Developing countries will be among the biggest losers if the Transatlantic Trade and Investment Partnership (TTIP) is implemented, warns Marion Lieser, explaining what a socially and ecologically fair trade deal would look like.
Marion Lieser became managing director of Oxfam Germany in January 2012. Lieser spoke with EURACTIV Germany’s Dario Sarmadi.
Which immediate effects of TTIP should developing countries be concerned about?
TTIP can lead to distortions in trade – so-called trade diversion effects. Developing countries are often victims of such effects.
What, precisely, do you mean by that?
If the EU and US further open their markets, imports from third countries, and thereby developing countries, could be forced out. Florida is an example of this. The state on the east coast of the United States produces exotic fruits. If more goods flow from there to the EU, it is plausible that fruit from developing countries would lose some of their market share. But at the moment, something like that is difficult to predict.
TTIP’s supporters and opponents rely on very different prognoses. Which of these studies are believable?
Most studies should be read with a great care. They are based on complex model calculations with countless assumptions and parameters. Depending on how the parameters are set, there is a different outcome. Let’s take a look at the recent study published by the ifo Institute in Munich which was conducted on behalf of the German Ministry for Economic Cooperation and Development (BMZ). According to this study, the effects on developing countries are low overall. For some, a slightly negative and for some, a slightly positive effect on economic growth is predicted.
And where does the problem lie?
Take Kenya as an example. According to the ifo-study, the country’s agriculture exports could shrink. At the same time, tourism in the country is supposed to flourish when travellers from the transatlantic realm have more money in their pockets thanks to TTIP. This theory is very daring, but let’s just assume for a moment that this effect would really occur. Who would profit from the boom in tourism? Who will ensure that it won’t just be a small group of individuals who rake in these profits and that growth losses in other areas won’t be carried by society as a whole?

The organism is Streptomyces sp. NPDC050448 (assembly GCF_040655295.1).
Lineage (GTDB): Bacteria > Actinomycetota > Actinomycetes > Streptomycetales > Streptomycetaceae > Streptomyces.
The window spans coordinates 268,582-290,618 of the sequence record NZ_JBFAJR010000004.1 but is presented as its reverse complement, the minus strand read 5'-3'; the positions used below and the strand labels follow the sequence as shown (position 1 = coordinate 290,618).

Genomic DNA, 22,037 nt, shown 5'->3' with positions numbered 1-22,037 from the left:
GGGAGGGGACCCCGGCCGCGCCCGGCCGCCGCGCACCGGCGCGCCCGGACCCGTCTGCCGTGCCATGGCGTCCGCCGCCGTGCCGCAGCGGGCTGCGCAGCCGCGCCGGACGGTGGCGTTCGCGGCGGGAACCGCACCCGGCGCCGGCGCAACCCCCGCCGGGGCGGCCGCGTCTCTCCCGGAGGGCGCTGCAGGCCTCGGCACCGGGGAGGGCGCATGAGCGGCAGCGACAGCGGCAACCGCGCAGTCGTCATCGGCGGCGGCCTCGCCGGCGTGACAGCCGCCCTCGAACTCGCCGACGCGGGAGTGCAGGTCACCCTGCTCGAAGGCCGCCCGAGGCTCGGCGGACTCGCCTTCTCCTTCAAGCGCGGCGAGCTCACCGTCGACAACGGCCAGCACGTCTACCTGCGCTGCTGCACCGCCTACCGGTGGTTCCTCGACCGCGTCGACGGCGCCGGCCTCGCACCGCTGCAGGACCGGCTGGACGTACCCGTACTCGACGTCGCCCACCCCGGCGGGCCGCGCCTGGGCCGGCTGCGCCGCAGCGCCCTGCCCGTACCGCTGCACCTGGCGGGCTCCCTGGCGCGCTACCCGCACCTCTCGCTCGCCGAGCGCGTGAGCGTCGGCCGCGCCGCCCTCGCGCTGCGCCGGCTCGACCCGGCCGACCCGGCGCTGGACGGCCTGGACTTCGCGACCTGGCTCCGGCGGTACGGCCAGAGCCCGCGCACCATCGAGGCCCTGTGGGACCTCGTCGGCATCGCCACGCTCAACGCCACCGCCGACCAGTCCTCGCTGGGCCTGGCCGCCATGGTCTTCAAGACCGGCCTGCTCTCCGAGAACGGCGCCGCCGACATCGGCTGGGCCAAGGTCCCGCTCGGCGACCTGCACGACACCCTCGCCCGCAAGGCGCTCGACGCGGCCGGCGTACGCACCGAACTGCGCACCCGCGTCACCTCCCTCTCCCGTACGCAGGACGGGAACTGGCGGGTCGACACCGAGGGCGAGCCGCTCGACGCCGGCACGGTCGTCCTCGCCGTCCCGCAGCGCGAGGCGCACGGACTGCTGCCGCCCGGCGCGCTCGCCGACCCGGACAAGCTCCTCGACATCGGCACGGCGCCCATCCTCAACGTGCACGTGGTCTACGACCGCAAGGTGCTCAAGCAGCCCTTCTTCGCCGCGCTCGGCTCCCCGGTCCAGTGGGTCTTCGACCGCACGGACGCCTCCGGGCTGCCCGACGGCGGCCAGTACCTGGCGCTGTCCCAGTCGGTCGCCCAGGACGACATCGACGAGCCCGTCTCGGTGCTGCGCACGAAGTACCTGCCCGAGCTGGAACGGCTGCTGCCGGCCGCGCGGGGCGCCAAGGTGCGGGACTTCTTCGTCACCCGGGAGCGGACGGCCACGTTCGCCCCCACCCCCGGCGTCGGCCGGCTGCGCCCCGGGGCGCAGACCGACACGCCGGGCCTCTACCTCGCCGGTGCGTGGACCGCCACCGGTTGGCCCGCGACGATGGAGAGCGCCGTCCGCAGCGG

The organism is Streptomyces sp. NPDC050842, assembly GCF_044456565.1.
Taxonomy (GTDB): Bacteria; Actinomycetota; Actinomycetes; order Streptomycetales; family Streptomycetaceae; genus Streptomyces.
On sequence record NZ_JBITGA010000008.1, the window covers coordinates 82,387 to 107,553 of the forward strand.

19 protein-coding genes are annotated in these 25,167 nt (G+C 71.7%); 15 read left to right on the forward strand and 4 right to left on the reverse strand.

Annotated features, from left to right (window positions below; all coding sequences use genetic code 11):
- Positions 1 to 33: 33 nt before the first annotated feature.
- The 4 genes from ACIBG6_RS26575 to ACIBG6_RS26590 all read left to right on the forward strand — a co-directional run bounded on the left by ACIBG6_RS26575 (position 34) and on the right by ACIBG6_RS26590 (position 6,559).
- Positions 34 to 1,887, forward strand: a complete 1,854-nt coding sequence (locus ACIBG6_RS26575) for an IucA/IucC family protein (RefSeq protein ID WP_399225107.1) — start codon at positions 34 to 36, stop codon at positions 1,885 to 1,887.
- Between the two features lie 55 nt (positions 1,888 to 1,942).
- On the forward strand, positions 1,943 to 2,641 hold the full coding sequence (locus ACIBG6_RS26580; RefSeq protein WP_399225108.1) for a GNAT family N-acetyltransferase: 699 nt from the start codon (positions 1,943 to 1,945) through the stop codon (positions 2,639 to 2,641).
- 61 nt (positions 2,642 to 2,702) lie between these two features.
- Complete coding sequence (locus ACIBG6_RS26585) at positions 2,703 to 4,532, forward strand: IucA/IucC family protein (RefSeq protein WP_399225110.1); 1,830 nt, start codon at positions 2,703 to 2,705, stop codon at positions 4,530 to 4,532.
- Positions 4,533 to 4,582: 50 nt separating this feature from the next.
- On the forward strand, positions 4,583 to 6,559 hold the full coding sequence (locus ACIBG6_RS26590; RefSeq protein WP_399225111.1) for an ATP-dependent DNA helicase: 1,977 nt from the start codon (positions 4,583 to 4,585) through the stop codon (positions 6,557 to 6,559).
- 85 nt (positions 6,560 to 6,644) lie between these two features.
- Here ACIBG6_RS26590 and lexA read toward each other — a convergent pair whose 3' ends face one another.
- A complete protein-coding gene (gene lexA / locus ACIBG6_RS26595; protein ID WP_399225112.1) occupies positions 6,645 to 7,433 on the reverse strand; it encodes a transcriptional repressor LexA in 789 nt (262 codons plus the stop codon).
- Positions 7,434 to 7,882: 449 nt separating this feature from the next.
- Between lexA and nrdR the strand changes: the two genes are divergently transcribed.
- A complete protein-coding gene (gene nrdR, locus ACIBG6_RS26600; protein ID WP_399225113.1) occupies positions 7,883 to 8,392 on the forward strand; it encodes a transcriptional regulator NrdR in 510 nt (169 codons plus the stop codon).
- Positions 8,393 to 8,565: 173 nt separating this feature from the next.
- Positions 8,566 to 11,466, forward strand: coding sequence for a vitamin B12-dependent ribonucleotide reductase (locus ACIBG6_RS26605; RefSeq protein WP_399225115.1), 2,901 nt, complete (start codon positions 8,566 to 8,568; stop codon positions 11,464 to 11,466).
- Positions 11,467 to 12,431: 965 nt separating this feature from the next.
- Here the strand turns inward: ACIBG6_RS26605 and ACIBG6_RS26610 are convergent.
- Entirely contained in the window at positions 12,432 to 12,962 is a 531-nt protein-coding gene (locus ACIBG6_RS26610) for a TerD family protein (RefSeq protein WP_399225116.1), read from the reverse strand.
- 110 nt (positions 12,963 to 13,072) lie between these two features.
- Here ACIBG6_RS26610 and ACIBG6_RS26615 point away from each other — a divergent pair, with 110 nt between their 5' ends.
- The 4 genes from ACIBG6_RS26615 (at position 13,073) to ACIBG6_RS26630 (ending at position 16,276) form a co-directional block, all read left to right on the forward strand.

But if you mention trade diversions as a point of criticism and then say model calculations are too vague, how can you be sure that developing and newly industrialising countries will be the losers in TTIP?
One can look at the effects previous free trade agreements have had. Mexico opened itself up to the United States and Canada through NAFTA and to the EU through a bilateral free trade agreement. Since then, Mexico has become more unstable, inequality has become more severe, the winners mostly include big corporations who were able to expand their market share.
Trends like this can often be observed under free trade agreements. And the liberalisation agenda of TTIP is likely to lead to similar results, including increasing inequality in third countries, a category to which developing countries belong.
The European Commission, on the other hand, says TTIP is a gold mine for developing countries. Through standards harmonisation, it argues, exporters in African states would only have to produce according to one product norm.
Product standards are different all over the world. Sure, certain exporters concentrate on the EU and the United States, but there are also standards in South Korea, China or Brazil that are relevant for other exporters. And which standards are we even talking about? Is it technical production standards? If we talk about harmonising power connections, that could be accomplished with a global norm-setting organisation.
But isn’t the harmonisation of standards in an economically strong EU-US economic bloc a step in the right direction to at least make life easier for some of the exporters?
The US and the EU are welcome to match their technical norms, but not with the added demand that other countries in the world be forced to accept these norms as well. Instead, they should push for the development of multilateral standards. For food security, for example, there is the Codex Alimentarius. It could be developed further. There are international fora on setting standards on almost every issue. But whoever wants to set global standards in a duet is saying goodbye to multilateralism.
However, lead negotiators and those from the economic sector are saying that the global negotiations in the World Trade Organisation (WTO) have been stagnating for years.